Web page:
Restaurants saw some relief on hourly turnover last month, according to research firm TDn2K. But before operators get too optimistic, management turnover continued to increase through November.
For the last three months, hourly turnover has been on the decline, according to the firm’s Restaurant Industry Snapshot. On the other hand, restaurants are continuing to report some of the highest management turnover that they’ve seen in the last 10 years—a trend that will likely carry into 2018, according to TDn2K.
Swelling management turnover rates might be especially damaging to operators. The company’s People Report studies show management retention impacts restaurant’s sales and traffic performance. Raising base pay, boosting bonus targets and investing in manager training and development have helped increase management turnover, according to the research.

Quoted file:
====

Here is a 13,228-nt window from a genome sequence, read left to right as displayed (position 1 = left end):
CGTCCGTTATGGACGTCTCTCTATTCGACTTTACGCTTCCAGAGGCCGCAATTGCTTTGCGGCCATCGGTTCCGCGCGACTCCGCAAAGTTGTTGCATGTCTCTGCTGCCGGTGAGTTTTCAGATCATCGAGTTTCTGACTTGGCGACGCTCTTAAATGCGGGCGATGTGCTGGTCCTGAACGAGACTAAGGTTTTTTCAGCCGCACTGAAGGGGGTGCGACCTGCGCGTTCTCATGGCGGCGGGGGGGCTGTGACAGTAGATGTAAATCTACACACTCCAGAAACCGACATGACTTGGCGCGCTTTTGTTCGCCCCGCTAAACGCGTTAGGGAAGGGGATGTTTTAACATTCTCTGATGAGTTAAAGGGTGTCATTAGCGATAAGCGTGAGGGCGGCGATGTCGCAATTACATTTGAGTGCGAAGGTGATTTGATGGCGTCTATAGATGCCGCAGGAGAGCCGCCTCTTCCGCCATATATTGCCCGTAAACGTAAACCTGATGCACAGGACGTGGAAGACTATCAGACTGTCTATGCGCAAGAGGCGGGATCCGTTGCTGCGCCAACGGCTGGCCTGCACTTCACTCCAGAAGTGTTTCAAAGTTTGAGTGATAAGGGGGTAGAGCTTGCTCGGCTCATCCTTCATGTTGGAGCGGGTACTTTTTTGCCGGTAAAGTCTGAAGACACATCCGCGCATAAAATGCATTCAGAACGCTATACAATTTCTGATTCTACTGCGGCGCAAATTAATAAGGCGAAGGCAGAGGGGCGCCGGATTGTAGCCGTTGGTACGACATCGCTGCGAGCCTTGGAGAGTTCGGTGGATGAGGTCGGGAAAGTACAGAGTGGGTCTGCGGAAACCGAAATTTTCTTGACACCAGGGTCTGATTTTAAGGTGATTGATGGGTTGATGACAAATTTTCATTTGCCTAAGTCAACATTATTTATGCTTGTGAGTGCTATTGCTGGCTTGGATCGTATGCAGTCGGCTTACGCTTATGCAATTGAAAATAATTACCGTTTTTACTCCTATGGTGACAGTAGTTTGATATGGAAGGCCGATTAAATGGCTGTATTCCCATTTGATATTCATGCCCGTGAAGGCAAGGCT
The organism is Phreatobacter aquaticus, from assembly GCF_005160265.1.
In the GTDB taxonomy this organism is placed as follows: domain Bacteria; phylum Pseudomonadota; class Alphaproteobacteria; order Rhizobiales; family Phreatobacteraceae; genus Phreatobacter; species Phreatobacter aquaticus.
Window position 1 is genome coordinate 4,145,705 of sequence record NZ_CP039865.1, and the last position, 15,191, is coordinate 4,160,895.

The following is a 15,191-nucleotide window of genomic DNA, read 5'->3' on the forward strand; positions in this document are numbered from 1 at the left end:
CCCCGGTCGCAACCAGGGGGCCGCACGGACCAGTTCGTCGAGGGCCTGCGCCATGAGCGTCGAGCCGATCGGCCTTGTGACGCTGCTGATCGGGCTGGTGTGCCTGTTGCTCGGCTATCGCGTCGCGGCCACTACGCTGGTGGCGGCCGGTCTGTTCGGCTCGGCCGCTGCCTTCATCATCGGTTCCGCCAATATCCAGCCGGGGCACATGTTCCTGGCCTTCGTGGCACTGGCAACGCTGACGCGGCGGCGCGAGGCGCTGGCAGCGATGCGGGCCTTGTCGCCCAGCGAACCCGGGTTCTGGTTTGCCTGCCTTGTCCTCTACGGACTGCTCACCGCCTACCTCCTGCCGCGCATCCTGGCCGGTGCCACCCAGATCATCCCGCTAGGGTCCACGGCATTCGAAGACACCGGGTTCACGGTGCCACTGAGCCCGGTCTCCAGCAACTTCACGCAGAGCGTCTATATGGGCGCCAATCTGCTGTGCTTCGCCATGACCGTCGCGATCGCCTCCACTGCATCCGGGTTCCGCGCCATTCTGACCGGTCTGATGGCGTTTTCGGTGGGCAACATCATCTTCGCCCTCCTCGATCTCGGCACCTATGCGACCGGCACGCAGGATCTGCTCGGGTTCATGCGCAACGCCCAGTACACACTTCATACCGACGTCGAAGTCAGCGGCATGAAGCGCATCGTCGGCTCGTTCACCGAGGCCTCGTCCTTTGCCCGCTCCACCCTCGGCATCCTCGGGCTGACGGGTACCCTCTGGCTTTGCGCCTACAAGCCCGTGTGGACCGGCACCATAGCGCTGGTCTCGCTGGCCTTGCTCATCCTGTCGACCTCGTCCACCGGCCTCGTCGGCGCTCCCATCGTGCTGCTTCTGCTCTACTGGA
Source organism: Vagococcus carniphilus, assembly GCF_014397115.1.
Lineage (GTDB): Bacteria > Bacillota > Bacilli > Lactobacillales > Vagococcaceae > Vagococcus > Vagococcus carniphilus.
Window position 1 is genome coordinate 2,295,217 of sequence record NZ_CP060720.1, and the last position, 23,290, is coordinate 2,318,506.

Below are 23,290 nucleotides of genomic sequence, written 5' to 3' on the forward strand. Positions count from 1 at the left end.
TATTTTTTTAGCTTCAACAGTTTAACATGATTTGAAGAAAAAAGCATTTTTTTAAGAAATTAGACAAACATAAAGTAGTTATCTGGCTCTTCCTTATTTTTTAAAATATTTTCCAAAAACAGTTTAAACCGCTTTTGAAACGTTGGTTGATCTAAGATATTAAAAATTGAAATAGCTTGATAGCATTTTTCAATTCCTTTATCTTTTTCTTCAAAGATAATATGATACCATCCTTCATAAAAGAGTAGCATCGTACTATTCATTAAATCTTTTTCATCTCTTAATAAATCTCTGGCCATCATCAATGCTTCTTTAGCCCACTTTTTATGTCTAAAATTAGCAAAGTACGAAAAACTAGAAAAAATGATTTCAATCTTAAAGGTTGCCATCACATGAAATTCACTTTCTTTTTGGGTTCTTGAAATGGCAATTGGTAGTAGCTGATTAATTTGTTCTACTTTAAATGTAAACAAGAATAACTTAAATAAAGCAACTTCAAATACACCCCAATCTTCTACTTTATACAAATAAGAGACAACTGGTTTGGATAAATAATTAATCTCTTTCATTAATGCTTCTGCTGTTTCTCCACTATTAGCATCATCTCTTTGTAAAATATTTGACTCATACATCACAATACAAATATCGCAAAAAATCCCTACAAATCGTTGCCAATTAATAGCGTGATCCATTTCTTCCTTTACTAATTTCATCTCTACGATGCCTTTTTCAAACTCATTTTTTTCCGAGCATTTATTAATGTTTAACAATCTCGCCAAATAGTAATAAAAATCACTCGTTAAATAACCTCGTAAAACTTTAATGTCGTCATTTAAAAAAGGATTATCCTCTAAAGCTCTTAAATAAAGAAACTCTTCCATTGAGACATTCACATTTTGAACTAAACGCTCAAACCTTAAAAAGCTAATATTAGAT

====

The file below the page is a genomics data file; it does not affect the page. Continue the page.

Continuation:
Although retention is a major pain point for restaurant operators, finding talent to begin with can be a hurdle when the national unemployment rate clocks in at 4.1%, according to the Bureau of Labor Statistics. Although the U.S. added only added 148,000 jobs last month, the economy still ended on a high note over time, said Joel Naroff, president of Naroff Economic Advisors and TDn2K economist, in the report. “Job gains averaged a very strong 204,000 per month during the final quarter of the year," he said. "Given the lack of workers, that pace is likely to be unsustainable. The strong demand for new employees boosted hourly wages, though, adjusted for inflation, the increase was not great.”